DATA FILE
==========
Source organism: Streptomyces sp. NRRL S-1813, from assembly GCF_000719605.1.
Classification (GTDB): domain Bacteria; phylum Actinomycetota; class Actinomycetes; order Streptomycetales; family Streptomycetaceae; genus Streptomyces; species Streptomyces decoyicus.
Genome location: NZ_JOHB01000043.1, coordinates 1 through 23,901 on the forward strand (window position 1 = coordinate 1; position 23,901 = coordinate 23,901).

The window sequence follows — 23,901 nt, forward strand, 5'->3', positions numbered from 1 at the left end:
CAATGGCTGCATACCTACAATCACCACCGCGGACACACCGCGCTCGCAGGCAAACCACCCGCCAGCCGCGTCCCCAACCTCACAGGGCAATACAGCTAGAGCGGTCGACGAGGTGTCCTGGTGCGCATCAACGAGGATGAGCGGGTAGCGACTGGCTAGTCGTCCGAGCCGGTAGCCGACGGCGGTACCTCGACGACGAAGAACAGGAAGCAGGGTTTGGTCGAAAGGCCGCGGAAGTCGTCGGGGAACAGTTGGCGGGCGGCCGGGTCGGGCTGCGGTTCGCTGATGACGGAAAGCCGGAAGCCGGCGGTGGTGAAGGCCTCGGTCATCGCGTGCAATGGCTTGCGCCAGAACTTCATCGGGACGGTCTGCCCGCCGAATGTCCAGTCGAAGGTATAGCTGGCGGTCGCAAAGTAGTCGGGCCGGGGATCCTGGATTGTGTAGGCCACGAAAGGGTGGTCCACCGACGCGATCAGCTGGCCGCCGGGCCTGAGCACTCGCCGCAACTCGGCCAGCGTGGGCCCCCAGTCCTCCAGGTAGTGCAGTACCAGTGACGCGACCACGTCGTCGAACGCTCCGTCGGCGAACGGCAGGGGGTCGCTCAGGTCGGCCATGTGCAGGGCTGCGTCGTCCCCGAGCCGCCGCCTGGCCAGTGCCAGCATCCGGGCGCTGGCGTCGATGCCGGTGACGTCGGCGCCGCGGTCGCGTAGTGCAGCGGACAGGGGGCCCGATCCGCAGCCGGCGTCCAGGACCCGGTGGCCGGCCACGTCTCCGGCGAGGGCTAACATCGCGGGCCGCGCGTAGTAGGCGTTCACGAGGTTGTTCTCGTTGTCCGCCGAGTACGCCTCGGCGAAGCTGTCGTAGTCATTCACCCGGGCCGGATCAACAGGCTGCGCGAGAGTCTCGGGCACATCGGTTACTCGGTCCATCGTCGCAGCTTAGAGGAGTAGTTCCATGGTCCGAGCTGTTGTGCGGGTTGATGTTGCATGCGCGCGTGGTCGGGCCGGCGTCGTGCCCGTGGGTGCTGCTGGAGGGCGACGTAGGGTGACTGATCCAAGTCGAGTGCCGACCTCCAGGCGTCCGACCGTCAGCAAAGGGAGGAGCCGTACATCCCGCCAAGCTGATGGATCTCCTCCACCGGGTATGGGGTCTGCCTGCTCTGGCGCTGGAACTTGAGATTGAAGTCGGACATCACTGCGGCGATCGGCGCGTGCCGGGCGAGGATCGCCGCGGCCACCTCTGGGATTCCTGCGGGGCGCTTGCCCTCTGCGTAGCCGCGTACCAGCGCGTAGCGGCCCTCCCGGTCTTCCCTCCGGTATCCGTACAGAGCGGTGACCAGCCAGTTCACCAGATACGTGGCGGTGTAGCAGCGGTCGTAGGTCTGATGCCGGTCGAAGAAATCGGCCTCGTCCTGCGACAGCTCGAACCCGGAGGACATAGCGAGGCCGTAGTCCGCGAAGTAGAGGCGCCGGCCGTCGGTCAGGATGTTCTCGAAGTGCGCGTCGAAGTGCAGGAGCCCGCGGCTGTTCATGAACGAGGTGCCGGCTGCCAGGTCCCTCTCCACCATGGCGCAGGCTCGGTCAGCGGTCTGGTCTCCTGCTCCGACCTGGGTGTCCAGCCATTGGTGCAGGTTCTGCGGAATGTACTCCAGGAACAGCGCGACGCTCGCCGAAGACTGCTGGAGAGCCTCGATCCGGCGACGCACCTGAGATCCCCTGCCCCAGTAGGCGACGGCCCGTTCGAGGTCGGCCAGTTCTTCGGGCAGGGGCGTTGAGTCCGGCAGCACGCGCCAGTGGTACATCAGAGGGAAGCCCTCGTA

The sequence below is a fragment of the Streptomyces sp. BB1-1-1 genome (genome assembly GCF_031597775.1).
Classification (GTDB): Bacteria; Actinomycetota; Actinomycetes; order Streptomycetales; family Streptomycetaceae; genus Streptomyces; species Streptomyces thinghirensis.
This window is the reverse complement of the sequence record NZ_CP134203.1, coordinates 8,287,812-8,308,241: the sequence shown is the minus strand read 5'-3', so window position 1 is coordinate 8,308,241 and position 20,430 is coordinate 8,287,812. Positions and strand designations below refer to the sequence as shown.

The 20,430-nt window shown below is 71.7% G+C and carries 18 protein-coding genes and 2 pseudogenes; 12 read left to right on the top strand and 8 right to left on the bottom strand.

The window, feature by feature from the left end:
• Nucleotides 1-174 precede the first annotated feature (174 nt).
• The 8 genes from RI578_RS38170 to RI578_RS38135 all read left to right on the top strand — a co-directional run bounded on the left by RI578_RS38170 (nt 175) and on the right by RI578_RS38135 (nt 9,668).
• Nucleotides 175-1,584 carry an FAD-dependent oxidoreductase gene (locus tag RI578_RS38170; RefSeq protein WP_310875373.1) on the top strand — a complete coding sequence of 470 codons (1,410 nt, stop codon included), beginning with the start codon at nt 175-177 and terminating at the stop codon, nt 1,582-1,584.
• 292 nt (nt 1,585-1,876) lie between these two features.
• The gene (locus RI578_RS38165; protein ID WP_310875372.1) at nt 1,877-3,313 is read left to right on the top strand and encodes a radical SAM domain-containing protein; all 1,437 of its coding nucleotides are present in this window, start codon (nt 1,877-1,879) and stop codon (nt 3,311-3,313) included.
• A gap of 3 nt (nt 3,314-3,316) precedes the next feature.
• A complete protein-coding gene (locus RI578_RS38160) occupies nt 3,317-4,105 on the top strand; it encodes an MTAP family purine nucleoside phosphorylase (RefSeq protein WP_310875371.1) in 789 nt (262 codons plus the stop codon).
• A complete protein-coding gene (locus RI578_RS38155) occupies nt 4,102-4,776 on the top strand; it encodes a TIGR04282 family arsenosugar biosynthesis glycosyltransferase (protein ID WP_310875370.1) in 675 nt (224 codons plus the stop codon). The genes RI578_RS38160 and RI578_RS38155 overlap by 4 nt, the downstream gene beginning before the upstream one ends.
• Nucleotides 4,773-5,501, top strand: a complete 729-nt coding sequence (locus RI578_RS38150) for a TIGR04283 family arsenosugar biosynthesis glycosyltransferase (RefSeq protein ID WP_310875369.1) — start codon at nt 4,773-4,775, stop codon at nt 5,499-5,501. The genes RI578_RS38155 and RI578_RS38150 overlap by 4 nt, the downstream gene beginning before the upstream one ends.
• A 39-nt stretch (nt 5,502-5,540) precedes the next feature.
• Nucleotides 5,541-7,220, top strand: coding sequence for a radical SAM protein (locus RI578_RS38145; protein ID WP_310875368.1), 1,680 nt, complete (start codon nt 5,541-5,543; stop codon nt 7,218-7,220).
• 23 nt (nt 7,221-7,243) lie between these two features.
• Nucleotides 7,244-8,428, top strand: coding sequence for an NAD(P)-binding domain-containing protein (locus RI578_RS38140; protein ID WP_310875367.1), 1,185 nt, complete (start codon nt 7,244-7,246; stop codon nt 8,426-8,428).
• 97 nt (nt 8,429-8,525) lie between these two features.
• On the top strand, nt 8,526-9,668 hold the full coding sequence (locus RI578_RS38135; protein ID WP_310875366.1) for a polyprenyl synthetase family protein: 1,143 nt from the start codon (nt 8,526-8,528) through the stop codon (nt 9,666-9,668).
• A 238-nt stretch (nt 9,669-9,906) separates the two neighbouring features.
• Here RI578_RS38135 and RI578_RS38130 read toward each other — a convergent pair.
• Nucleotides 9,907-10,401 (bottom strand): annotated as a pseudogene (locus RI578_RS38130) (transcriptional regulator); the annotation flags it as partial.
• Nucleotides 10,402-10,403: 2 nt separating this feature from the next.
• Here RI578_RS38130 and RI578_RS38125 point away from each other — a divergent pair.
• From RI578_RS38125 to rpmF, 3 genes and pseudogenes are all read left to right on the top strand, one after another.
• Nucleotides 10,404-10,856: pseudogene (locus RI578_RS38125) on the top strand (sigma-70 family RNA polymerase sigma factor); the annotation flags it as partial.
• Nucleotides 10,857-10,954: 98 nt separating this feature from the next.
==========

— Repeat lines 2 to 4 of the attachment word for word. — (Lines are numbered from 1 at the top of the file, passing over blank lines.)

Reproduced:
Classification (GTDB): domain Bacteria; phylum Actinomycetota; class Actinomycetes; order Streptomycetales; family Streptomycetaceae; genus Streptomyces; species Streptomyces decoyicus.
Genome location: NZ_JOHB01000043.1, coordinates 1 through 23,901 on the forward strand (window position 1 = coordinate 1; position 23,901 = coordinate 23,901).

The window sequence follows — 23,901 nt, forward strand, 5'->3', positions numbered from 1 at the left end: